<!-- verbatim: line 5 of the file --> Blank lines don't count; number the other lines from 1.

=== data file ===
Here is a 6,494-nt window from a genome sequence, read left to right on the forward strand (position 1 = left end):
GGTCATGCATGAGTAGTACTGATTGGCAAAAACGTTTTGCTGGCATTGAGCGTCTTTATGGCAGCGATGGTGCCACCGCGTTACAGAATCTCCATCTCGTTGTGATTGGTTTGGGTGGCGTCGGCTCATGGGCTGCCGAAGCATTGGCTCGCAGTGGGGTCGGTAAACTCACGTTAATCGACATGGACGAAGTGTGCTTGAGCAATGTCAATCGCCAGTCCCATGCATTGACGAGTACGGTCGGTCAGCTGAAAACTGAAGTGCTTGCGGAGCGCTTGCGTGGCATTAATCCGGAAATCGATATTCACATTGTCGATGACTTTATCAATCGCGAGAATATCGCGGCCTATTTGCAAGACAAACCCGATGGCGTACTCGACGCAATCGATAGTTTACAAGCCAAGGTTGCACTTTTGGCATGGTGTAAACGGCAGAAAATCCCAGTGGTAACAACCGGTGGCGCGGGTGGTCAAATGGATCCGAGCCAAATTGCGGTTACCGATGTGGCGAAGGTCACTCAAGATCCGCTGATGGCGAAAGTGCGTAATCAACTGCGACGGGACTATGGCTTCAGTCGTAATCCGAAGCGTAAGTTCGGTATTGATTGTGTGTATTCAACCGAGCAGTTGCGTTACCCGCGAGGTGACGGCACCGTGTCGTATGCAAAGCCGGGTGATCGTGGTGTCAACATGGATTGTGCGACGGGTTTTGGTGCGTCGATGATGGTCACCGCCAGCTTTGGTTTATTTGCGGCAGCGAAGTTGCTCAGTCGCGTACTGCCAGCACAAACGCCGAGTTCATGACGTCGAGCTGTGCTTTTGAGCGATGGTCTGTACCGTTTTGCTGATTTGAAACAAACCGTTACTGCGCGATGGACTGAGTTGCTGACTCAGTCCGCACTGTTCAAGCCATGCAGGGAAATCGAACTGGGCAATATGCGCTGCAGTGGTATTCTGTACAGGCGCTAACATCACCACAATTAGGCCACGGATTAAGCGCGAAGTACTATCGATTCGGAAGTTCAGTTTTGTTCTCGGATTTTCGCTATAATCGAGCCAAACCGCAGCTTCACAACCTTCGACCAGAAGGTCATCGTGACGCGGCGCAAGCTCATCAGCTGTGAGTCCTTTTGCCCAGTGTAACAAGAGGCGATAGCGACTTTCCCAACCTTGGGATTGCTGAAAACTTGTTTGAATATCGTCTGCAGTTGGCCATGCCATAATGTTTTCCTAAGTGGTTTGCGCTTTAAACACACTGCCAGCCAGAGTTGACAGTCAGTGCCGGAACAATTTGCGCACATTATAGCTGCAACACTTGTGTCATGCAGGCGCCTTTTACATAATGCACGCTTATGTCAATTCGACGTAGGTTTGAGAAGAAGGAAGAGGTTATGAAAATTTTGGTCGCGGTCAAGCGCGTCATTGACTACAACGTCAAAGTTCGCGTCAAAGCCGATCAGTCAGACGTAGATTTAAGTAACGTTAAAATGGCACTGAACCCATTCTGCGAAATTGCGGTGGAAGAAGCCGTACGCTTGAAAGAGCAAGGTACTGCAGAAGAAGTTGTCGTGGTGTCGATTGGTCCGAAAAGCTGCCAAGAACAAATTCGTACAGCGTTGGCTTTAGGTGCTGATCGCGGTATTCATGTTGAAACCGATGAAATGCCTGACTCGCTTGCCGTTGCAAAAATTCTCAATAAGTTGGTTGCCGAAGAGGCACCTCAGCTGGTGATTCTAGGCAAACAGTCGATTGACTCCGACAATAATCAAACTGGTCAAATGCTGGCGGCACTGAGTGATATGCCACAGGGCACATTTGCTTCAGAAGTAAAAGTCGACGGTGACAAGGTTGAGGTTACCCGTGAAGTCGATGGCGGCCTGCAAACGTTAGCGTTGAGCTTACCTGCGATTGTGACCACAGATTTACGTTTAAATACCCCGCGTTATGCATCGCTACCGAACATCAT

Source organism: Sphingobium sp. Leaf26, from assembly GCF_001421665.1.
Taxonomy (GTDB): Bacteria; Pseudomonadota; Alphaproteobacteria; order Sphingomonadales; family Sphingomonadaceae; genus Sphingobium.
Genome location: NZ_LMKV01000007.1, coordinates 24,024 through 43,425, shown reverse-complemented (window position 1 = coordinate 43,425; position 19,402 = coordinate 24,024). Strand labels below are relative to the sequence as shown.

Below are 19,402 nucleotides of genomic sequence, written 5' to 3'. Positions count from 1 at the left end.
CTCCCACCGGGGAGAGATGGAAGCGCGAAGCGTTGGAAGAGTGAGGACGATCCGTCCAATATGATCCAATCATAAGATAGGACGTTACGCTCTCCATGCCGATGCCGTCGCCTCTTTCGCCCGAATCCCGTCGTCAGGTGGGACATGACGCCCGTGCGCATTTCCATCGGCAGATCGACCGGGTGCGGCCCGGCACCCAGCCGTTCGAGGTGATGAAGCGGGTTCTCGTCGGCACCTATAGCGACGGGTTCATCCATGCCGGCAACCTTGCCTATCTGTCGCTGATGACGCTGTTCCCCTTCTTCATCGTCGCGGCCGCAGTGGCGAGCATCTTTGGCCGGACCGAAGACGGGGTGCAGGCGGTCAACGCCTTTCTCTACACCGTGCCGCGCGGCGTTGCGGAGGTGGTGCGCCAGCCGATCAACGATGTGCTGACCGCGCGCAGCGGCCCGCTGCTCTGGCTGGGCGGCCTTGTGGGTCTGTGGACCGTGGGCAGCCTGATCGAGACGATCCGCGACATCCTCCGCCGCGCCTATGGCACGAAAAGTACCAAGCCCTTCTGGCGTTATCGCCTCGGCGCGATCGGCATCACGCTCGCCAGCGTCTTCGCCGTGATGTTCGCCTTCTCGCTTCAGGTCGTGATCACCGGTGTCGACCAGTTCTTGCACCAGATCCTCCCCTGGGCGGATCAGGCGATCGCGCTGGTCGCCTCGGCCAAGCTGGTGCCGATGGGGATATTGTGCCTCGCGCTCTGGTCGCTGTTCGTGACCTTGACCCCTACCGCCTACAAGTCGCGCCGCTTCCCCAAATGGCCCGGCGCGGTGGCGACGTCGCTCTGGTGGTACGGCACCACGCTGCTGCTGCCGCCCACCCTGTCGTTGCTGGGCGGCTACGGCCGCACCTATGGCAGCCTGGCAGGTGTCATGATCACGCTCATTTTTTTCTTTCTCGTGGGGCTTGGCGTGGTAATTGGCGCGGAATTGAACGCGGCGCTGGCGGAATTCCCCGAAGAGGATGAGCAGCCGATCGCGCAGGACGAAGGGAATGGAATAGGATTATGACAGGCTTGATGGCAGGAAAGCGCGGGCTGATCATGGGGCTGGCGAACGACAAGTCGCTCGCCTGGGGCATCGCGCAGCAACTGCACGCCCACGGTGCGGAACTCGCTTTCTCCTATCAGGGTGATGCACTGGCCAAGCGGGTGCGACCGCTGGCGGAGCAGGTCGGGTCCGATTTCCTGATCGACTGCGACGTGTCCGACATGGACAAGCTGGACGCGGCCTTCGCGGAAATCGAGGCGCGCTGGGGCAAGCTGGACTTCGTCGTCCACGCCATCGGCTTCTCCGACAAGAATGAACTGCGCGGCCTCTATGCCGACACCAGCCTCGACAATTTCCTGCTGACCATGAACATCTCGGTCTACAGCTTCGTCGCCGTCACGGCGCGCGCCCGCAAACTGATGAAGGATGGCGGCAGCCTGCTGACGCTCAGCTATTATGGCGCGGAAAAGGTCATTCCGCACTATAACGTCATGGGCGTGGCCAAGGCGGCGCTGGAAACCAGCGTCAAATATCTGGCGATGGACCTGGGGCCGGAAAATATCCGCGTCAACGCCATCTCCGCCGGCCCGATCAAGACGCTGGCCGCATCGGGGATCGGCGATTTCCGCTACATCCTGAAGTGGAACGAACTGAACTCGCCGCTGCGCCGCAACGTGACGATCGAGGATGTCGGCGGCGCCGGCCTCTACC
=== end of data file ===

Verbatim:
Genome location: NZ_LMKV01000007.1, coordinates 24,024 through 43,425, shown reverse-complemented (window position 1 = coordinate 43,425; position 19,402 = coordinate 24,024). Strand labels below are relative to the sequence as shown.